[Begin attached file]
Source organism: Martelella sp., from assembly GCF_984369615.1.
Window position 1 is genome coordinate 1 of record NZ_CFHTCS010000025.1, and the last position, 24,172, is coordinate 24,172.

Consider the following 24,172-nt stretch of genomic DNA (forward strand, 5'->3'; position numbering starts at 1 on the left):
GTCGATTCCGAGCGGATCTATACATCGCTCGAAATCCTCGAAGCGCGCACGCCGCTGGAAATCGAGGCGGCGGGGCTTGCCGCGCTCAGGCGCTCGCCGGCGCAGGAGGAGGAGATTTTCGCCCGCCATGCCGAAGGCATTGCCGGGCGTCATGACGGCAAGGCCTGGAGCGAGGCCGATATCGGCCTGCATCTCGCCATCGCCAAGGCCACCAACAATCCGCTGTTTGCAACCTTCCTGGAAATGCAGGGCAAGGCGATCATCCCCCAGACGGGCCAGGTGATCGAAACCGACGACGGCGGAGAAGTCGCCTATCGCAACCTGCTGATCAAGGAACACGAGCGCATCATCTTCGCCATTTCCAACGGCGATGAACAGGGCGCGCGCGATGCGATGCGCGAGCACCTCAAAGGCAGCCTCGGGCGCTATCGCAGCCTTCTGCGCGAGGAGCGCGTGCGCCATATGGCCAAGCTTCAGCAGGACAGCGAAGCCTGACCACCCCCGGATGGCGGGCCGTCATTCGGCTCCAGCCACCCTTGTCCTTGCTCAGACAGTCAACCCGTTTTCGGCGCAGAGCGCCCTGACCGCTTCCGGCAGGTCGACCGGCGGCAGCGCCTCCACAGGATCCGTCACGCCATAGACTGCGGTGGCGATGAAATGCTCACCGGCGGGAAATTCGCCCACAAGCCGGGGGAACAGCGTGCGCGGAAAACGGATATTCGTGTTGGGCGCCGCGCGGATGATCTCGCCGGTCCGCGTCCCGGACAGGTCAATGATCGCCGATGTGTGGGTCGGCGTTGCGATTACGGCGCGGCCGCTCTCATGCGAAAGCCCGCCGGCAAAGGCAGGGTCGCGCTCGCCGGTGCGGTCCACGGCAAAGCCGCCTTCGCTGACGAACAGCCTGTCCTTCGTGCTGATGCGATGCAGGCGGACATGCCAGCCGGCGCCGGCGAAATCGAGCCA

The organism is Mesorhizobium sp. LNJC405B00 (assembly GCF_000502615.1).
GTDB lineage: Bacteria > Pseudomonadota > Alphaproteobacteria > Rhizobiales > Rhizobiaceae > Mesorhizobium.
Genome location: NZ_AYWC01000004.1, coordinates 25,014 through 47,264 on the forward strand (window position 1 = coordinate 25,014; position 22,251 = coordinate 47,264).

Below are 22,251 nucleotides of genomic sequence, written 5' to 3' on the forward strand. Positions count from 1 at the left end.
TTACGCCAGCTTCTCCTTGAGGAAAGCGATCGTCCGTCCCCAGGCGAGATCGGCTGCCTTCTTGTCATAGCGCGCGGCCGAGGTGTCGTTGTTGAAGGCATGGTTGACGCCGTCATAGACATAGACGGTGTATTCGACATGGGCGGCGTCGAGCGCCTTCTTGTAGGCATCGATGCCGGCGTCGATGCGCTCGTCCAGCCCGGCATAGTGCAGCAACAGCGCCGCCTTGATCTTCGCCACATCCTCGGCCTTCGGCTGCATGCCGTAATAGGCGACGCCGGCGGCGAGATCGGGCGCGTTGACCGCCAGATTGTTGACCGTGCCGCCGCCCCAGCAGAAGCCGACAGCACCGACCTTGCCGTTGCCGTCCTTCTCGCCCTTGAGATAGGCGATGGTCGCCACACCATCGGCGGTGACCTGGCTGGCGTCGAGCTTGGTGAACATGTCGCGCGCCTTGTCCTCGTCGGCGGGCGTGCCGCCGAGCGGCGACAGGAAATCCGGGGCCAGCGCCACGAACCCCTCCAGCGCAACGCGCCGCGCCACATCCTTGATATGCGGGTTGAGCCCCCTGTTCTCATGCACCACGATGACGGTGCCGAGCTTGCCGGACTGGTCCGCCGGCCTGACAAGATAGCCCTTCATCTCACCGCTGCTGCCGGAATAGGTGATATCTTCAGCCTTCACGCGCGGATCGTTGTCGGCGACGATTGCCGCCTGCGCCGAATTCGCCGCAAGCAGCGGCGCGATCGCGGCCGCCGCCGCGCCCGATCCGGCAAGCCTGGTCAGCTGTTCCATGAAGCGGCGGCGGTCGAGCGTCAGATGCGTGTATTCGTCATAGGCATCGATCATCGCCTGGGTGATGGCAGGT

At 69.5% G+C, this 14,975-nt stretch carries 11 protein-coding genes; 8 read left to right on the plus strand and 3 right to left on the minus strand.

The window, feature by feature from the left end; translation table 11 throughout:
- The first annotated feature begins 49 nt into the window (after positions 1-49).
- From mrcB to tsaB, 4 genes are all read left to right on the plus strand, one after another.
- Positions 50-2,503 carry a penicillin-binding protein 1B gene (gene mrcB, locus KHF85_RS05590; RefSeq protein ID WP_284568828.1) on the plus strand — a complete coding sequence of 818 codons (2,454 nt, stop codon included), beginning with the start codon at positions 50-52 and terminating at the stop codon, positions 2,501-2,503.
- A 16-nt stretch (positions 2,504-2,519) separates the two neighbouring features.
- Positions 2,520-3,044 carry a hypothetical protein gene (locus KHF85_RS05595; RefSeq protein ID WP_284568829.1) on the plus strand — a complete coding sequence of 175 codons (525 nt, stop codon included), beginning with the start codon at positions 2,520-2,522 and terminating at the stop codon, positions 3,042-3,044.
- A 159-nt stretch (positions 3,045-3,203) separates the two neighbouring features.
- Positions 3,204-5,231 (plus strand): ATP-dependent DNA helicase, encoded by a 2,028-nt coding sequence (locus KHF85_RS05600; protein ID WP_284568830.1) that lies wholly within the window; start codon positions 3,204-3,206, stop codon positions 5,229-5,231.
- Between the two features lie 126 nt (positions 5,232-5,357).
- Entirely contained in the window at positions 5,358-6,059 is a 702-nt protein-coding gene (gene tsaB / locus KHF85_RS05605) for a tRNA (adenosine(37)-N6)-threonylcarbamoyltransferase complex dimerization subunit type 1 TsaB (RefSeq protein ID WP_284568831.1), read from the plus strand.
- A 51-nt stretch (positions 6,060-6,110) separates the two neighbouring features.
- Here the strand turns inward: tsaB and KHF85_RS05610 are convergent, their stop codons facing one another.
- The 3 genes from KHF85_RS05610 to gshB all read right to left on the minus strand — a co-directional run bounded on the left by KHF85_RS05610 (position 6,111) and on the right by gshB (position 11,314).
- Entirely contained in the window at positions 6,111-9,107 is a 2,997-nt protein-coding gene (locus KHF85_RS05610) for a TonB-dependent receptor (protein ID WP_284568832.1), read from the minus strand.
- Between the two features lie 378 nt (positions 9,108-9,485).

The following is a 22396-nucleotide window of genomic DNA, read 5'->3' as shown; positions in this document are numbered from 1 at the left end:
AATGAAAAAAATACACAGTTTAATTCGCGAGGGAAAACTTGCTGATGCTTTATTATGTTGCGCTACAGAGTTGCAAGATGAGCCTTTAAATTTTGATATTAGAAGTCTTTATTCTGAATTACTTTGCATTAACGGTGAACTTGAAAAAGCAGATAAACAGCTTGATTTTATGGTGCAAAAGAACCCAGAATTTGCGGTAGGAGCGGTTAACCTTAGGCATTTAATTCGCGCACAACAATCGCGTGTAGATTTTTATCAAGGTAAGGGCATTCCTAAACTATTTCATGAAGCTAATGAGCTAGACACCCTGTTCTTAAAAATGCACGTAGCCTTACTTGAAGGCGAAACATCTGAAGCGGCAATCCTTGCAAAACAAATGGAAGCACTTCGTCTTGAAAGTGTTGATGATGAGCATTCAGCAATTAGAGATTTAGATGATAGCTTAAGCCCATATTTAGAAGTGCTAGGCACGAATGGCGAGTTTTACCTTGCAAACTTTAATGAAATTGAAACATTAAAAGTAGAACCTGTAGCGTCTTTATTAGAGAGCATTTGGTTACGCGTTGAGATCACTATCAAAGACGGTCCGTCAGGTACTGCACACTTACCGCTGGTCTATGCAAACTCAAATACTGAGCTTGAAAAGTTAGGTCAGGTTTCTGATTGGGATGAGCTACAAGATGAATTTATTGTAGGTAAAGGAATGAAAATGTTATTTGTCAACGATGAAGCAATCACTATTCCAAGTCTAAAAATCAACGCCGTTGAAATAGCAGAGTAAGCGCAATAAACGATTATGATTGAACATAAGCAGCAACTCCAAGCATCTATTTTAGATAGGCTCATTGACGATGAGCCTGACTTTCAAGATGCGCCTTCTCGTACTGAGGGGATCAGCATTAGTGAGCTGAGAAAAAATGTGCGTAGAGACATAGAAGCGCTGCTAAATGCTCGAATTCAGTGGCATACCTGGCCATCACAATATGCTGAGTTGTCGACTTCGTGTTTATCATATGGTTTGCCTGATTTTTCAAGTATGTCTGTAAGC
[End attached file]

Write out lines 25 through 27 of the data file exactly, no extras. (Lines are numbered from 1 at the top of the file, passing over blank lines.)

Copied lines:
- Between the two features lie 378 nt (positions 9,108-9,485).

The following is a 22396-nucleotide window of genomic DNA, read 5'->3' as shown; positions in this document are numbered from 1 at the left end:
AATGAAAAAAATACACAGTTTAATTCGCGAGGGAAAACTTGCTGATGCTTTATTATGTTGCGCTACAGAGTTGCAAGATGAGCCTTTAAATTTTGATATTAGAAGTCTTTATTCTGAATTACTTTGCATTAACGGTGAACTTGAAAAAGCAGATAAACAGCTTGATTTTATGGTGCAAAAGAACCCAGAATTTGCGGTAGGAGCGGTTAACCTTAGGCATTTAATTCGCGCACAACAATCGCGTGTAGATTTTTATCAAGGTAAGGGCATTCCTAAACTATTTCATGAAGCTAATGAGCTAGACACCCTGTTCTTAAAAATGCACGTAGCCTTACTTGAAGGCGAAACATCTGAAGCGGCAATCCTTGCAAAACAAATGGAAGCACTTCGTCTTGAAAGTGTTGATGATGAGCATTCAGCAATTAGAGATTTAGATGATAGCTTAAGCCCATATTTAGAAGTGCTAGGCACGAATGGCGAGTTTTACCTTGCAAACTTTAATGAAATTGAAACATTAAAAGTAGAACCTGTAGCGTCTTTATTAGAGAGCATTTGGTTACGCGTTGAGATCACTATCAAAGACGGTCCGTCAGGTACTGCACACTTACCGCTGGTCTATGCAAACTCAAATACTGAGCTTGAAAAGTTAGGTCAGGTTTCTGATTGGGATGAGCTACAAGATGAATTTATTGTAGGTAAAGGAATGAAAATGTTATTTGTCAACGATGAAGCAATCACTATTCCAAGTCTAAAAATCAACGCCGTTGAAATAGCAGAGTAAGCGCAATAAACGATTATGATTGAACATAAGCAGCAACTCCAAGCATCTATTTTAGATAGGCTCATTGACGATGAGCCTGACTTTCAAGATGCGCCTTCTCGTACTGAGGGGATCAGCATTAGTGAGCTGAGAAAAAATGTGCGTAGAGACATAGAAGCGCTGCTAAATGCTCGAATTCAGTGGCATACCTGGCCATCACAATATGCTGAGTTGTCGACTTCGTGTTTATCATATGGTTTGCCTGATTTTTCAAGTATGTCTGTAAGC